I was recently interviewed on a radio show and the subject of work/life balance came up. I said at the time I’m not sure there is a one-size-fits-all work/life plan. As far as I can tell, everyone thinks they’re doing OK, but someone else should be doing it differently.
I’ve interviewed people about this subject for nearly 20 years, and the only thing I know is that I don’t want anyone telling me how to live my life and I figure the same holds true for everyone else. I’ve made the decisions I have about work and my family based on what I believed was best at the time.
But lately I’ve had this feeling that I really wasn’t making the “best” decisions. I was too focused on my work. I wasn’t able to turn it off any more, waking up at night with thoughts of what I should be doing, becoming distracted during personal moments with members of my family because I was thinking about my job.
I was ashamed of myself. Me, the workplace writer for 20 years, had fallen into the trap that I counseled so many to avoid. I had become so focused on my work that I was losing my perspective. I was exhausted emotionally and physically. But like a turtle on its back, I was incapable of helping myself.
Then, as it always does, life happened. My youngest son was hit in the mouth with a baseball bat. It sounds bad, and it was. (I never thought I would say it, but thank God for root canals and all the other dental wizardry these days that will keep him from looking like a jack o’lantern for the rest of his life.)
As I sat for hours watching my son go through medical treatment, I did think about work. What, I thought, could I learn from this experience to get myself out of this mess that I had gotten myself into? The more time I spent with him and away from work, the clearer the answers became.
As the days went by and my son began to heal, I found myself healing as well.
The greatest thing I can say it that my perspective is back, and I’m doing everything I can to keep it that way. I want to share some of what I learned, and maybe it will help others. I know I’ve written about this over the years, but this time it truly comes from the heart:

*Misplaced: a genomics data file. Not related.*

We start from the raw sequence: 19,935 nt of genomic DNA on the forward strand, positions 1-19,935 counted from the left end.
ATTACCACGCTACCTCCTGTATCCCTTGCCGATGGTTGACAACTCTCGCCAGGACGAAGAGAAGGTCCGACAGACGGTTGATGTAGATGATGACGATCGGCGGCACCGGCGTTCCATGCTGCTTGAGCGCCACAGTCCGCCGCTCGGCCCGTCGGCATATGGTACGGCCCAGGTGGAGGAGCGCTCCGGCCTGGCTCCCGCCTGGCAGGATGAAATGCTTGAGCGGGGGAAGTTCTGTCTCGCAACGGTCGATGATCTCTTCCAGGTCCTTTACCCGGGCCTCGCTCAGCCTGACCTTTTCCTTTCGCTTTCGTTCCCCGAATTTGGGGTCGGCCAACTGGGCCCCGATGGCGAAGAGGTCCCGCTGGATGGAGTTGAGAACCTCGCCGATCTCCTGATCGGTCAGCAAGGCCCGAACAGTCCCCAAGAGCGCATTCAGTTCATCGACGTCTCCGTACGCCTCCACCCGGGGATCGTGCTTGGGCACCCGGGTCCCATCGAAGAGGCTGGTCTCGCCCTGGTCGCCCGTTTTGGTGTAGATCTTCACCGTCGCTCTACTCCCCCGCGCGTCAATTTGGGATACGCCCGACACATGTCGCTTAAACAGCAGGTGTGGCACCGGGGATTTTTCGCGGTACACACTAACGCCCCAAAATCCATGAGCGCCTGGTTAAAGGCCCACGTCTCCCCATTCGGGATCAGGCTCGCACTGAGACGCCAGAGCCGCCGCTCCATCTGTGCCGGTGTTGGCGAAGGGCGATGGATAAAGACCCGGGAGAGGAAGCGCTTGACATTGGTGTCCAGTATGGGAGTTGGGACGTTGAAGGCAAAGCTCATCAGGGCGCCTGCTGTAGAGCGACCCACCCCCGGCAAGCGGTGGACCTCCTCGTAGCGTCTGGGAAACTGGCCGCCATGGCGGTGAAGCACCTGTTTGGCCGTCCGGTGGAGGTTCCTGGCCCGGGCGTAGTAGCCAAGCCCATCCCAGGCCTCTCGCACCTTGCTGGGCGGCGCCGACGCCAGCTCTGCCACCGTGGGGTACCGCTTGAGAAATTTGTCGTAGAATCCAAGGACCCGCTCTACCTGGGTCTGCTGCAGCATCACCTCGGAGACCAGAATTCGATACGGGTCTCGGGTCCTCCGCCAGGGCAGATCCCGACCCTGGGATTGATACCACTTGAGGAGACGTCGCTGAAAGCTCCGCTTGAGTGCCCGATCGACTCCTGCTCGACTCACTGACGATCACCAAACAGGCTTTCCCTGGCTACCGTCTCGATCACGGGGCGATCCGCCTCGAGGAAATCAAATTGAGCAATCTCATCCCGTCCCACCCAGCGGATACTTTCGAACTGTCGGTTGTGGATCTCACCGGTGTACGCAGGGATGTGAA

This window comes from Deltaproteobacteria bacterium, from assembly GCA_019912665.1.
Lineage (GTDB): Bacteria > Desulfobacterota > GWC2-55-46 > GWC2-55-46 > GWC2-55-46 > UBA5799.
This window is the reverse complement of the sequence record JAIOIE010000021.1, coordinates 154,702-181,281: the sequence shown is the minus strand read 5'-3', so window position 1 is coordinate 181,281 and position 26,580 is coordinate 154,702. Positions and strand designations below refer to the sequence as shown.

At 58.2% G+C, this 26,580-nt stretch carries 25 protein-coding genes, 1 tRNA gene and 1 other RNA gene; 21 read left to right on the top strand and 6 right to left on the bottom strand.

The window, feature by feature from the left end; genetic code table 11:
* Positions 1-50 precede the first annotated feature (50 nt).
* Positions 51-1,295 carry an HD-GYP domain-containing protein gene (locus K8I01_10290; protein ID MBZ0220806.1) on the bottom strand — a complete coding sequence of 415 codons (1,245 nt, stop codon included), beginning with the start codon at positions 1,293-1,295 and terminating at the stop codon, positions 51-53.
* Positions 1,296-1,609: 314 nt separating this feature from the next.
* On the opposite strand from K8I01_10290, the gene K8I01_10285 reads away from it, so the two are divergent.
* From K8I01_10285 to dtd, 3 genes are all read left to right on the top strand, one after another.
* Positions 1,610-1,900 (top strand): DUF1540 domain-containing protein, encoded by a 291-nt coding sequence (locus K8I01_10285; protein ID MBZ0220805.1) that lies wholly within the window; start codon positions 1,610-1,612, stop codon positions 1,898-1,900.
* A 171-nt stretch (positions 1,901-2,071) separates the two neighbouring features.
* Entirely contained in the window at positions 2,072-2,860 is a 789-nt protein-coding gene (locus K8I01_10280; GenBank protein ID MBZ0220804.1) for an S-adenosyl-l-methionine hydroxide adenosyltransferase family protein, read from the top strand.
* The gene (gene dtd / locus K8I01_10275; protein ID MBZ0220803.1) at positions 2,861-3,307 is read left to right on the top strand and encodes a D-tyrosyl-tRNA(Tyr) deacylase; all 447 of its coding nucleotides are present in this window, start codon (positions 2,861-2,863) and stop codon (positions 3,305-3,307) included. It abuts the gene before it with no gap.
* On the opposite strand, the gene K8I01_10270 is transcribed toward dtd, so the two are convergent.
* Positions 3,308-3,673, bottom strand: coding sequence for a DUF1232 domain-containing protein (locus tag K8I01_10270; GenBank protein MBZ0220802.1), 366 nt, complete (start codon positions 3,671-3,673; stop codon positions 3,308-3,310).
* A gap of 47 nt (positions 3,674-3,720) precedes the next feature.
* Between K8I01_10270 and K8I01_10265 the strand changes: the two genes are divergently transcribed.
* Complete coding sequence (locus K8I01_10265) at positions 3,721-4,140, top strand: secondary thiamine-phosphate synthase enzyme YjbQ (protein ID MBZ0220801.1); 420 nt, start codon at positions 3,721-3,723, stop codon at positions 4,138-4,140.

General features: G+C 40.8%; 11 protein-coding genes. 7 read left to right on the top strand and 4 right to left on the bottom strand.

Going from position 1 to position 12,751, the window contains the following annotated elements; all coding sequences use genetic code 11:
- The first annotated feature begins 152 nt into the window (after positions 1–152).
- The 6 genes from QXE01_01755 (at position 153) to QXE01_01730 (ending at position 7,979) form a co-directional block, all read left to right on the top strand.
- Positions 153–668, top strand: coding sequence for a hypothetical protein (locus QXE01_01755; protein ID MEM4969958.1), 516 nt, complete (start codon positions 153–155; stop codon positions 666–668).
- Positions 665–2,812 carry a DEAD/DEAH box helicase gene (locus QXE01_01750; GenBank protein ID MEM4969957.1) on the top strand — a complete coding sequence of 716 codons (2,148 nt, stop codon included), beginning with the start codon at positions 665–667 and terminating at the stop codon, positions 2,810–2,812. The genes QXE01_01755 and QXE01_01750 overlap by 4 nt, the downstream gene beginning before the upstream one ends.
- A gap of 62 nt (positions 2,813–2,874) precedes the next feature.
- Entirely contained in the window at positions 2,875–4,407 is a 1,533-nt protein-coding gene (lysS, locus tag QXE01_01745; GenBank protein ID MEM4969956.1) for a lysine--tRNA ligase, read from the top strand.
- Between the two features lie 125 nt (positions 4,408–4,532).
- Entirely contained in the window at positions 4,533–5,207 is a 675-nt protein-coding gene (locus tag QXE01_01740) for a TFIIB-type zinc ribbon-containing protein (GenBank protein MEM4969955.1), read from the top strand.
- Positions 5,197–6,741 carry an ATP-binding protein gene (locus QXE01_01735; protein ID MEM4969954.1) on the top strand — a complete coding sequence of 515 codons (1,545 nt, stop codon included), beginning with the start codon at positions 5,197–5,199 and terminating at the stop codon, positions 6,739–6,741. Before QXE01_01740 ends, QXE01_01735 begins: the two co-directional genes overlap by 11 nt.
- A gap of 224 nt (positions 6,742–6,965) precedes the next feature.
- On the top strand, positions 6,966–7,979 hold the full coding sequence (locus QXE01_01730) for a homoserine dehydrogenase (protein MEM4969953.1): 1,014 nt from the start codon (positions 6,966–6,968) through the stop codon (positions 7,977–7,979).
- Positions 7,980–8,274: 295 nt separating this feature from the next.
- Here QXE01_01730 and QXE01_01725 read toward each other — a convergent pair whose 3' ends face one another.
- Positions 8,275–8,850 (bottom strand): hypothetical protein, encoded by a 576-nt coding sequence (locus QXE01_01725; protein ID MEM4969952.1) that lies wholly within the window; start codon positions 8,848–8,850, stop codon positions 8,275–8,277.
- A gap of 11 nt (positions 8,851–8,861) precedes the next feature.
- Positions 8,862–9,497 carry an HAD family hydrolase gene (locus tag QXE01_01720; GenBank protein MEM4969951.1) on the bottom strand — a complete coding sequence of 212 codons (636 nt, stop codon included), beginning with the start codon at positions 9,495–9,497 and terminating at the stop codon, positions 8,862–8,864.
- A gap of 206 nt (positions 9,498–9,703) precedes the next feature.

• It’s just work. At the hospital with my son, I watched an old man shuffle by slowly, carrying his wife’s pocketbook in one hand while he gently led her to the elevators. You know what? He could care less that I’ve written a book or never missed a deadline. But I was greatly impacted just watching the love and caring they showed for one another.
• It’s a choice. I chose to care too much about work, and I can choose to not care so much. It’s that simple. I know I didn’t lose my perspective overnight, and it did take me a while to get it back. I plan to be more vigilant from now on, and have entrusted loved ones to let me know if they see me start to backslide.
• I put blinders on. I no longer patrol the Internet and blogs constantly. I got caught up in the frenzy of technology, and it became the master. Technology can be a wonderful thing, but it can also get you in its frenzied grip, making you feel like everything has to be done right now, and you must react right now and you must always be at the top of your game right now.
• I turned away from e-mail. I check e-mail only several times a day. The world will not stop revolving if I don’t answer someone immediately, and I may just be more useful to them if I give my response more thought.
• I went to a museum. I walked the quiet halls with my son and pointed to beautiful landscapes and creative sculptures. I had no cell phone or Blackberry or any other agenda other than to simply move my feet from time to time. At first I was a little edgy – I didn’t know how to simply let my mind wander at will. But soon I found myself just enjoying the moment and felt myself take a deep breath and let go. And if felt great.